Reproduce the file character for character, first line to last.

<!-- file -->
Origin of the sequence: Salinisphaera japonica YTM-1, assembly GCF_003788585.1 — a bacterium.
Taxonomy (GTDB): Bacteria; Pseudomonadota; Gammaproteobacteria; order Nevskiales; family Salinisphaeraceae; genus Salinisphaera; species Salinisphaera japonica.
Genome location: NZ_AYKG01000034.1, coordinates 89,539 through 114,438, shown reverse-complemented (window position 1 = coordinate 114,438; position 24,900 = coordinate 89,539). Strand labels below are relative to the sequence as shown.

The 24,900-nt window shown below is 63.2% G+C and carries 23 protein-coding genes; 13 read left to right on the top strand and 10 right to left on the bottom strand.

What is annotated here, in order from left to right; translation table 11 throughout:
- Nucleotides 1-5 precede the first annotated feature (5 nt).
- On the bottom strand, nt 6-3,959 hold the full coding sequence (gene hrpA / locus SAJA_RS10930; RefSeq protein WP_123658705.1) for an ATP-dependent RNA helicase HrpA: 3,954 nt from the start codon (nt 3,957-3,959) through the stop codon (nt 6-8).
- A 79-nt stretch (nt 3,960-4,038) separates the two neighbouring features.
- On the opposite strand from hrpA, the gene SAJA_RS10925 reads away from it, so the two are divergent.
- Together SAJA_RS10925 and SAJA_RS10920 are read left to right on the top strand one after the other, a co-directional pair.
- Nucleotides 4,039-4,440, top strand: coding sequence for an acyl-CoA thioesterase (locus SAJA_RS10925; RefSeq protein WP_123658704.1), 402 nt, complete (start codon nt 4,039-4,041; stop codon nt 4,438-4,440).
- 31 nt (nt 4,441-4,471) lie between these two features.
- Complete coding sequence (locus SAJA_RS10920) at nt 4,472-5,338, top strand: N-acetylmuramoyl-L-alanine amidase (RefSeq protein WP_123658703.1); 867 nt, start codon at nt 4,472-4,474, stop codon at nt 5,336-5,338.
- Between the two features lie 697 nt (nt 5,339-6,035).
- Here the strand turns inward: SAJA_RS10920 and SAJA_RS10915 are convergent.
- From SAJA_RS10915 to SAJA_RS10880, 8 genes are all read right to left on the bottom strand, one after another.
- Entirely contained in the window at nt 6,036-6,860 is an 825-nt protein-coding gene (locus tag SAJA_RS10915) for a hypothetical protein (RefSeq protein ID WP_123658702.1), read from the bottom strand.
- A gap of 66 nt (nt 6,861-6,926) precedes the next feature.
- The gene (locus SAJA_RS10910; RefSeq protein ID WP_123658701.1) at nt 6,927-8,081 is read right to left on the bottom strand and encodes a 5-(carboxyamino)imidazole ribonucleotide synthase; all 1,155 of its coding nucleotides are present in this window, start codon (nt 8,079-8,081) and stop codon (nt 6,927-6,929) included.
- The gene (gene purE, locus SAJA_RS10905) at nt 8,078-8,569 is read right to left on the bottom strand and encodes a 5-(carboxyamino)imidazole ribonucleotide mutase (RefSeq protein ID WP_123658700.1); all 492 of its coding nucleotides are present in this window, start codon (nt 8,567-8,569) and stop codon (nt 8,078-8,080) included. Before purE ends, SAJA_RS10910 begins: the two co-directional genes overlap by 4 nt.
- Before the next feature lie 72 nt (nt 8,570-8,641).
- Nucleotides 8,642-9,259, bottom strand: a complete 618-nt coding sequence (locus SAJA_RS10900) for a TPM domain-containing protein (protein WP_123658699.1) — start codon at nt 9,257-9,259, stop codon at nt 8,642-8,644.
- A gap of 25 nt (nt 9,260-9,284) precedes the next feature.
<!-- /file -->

Origin of the sequence: Salinisphaera japonica YTM-1, assembly GCF_003788585.1 — a bacterium.
Taxonomy (GTDB): Bacteria; Pseudomonadota; Gammaproteobacteria; order Nevskiales; family Salinisphaeraceae; genus Salinisphaera; species Salinisphaera japonica.
Genome location: NZ_AYKG01000034.1, coordinates 89,539 through 114,438, shown reverse-complemented (window position 1 = coordinate 114,438; position 24,900 = coordinate 89,539). Strand labels below are relative to the sequence as shown.

The 24,900-nt window shown below is 63.2% G+C and carries 23 protein-coding genes; 13 read left to right on the top strand and 10 right to left on the bottom strand.

What is annotated here, in order from left to right; translation table 11 throughout:
- Nucleotides 1-5 precede the first annotated feature (5 nt).
- On the bottom strand, nt 6-3,959 hold the full coding sequence (gene hrpA / locus SAJA_RS10930; RefSeq protein WP_123658705.1) for an ATP-dependent RNA helicase HrpA: 3,954 nt from the start codon (nt 3,957-3,959) through the stop codon (nt 6-8).
- A 79-nt stretch (nt 3,960-4,038) separates the two neighbouring features.
- On the opposite strand from hrpA, the gene SAJA_RS10925 reads away from it, so the two are divergent.
- Together SAJA_RS10925 and SAJA_RS10920 are read left to right on the top strand one after the other, a co-directional pair.
- Nucleotides 4,039-4,440, top strand: coding sequence for an acyl-CoA thioesterase (locus SAJA_RS10925; RefSeq protein WP_123658704.1), 402 nt, complete (start codon nt 4,039-4,041; stop codon nt 4,438-4,440).
- 31 nt (nt 4,441-4,471) lie between these two features.
- Complete coding sequence (locus SAJA_RS10920) at nt 4,472-5,338, top strand: N-acetylmuramoyl-L-alanine amidase (RefSeq protein WP_123658703.1); 867 nt, start codon at nt 4,472-4,474, stop codon at nt 5,336-5,338.
- Between the two features lie 697 nt (nt 5,339-6,035).
- Here the strand turns inward: SAJA_RS10920 and SAJA_RS10915 are convergent.
- From SAJA_RS10915 to SAJA_RS10880, 8 genes are all read right to left on the bottom strand, one after another.
- Entirely contained in the window at nt 6,036-6,860 is an 825-nt protein-coding gene (locus tag SAJA_RS10915) for a hypothetical protein (RefSeq protein ID WP_123658702.1), read from the bottom strand.
- A gap of 66 nt (nt 6,861-6,926) precedes the next feature.
- The gene (locus SAJA_RS10910; RefSeq protein ID WP_123658701.1) at nt 6,927-8,081 is read right to left on the bottom strand and encodes a 5-(carboxyamino)imidazole ribonucleotide synthase; all 1,155 of its coding nucleotides are present in this window, start codon (nt 8,079-8,081) and stop codon (nt 6,927-6,929) included.
- The gene (gene purE, locus SAJA_RS10905) at nt 8,078-8,569 is read right to left on the bottom strand and encodes a 5-(carboxyamino)imidazole ribonucleotide mutase (RefSeq protein ID WP_123658700.1); all 492 of its coding nucleotides are present in this window, start codon (nt 8,567-8,569) and stop codon (nt 8,078-8,080) included. Before purE ends, SAJA_RS10910 begins: the two co-directional genes overlap by 4 nt.
- Before the next feature lie 72 nt (nt 8,570-8,641).
- Nucleotides 8,642-9,259, bottom strand: a complete 618-nt coding sequence (locus SAJA_RS10900) for a TPM domain-containing protein (protein WP_123658699.1) — start codon at nt 9,257-9,259, stop codon at nt 8,642-8,644.
- A gap of 25 nt (nt 9,260-9,284) precedes the next feature.